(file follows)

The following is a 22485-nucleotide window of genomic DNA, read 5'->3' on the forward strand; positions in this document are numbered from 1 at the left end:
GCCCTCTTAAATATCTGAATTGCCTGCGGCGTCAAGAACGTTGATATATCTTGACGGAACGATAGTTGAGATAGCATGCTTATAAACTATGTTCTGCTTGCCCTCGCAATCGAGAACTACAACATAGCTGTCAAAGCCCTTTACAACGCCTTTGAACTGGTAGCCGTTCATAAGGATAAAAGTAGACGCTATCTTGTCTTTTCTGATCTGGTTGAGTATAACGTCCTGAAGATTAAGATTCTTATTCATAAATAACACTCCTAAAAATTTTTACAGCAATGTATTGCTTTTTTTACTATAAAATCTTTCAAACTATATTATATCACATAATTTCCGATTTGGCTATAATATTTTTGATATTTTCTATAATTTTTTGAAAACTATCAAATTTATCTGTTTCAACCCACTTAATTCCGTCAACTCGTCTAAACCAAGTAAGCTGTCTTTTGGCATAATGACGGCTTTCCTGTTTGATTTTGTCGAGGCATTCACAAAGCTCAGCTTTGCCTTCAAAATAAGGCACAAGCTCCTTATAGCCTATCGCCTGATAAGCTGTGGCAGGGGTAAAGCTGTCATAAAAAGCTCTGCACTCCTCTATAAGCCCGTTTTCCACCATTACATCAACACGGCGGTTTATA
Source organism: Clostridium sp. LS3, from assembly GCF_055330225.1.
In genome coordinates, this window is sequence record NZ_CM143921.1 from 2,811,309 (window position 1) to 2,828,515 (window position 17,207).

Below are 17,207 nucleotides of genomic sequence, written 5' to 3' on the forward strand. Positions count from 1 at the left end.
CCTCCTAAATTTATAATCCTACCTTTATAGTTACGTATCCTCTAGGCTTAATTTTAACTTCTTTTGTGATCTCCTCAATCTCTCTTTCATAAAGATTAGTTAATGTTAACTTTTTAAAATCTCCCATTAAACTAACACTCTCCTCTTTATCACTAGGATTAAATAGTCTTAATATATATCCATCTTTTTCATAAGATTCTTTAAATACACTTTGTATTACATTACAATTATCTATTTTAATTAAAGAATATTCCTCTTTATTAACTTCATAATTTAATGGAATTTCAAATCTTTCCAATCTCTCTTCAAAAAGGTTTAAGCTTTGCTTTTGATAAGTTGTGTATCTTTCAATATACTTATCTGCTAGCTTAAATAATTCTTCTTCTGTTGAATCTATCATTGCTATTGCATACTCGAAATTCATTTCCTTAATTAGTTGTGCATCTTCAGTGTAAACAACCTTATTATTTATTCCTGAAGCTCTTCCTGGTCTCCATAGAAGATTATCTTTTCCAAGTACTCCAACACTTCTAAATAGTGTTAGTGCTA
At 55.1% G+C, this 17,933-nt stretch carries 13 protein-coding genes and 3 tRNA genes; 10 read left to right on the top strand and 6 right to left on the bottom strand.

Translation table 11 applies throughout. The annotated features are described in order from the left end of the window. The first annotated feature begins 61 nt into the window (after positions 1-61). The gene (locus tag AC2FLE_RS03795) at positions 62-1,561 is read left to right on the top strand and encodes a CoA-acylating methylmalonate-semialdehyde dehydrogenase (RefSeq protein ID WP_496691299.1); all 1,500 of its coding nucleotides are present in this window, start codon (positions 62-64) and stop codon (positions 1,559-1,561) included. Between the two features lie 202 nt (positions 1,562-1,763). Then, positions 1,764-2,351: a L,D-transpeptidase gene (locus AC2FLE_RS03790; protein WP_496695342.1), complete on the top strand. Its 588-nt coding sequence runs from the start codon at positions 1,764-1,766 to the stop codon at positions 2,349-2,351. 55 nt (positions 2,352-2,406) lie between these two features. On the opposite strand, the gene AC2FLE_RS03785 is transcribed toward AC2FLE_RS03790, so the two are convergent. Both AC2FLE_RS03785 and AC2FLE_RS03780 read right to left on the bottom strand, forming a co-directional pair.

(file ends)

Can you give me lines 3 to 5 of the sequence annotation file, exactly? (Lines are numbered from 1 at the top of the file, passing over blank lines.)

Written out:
Source organism: Clostridium sp. LS3, from assembly GCF_055330225.1.
In genome coordinates, this window is sequence record NZ_CM143921.1 from 2,811,309 (window position 1) to 2,828,515 (window position 17,207).

Below are 17,207 nucleotides of genomic sequence, written 5' to 3' on the forward strand. Positions count from 1 at the left end.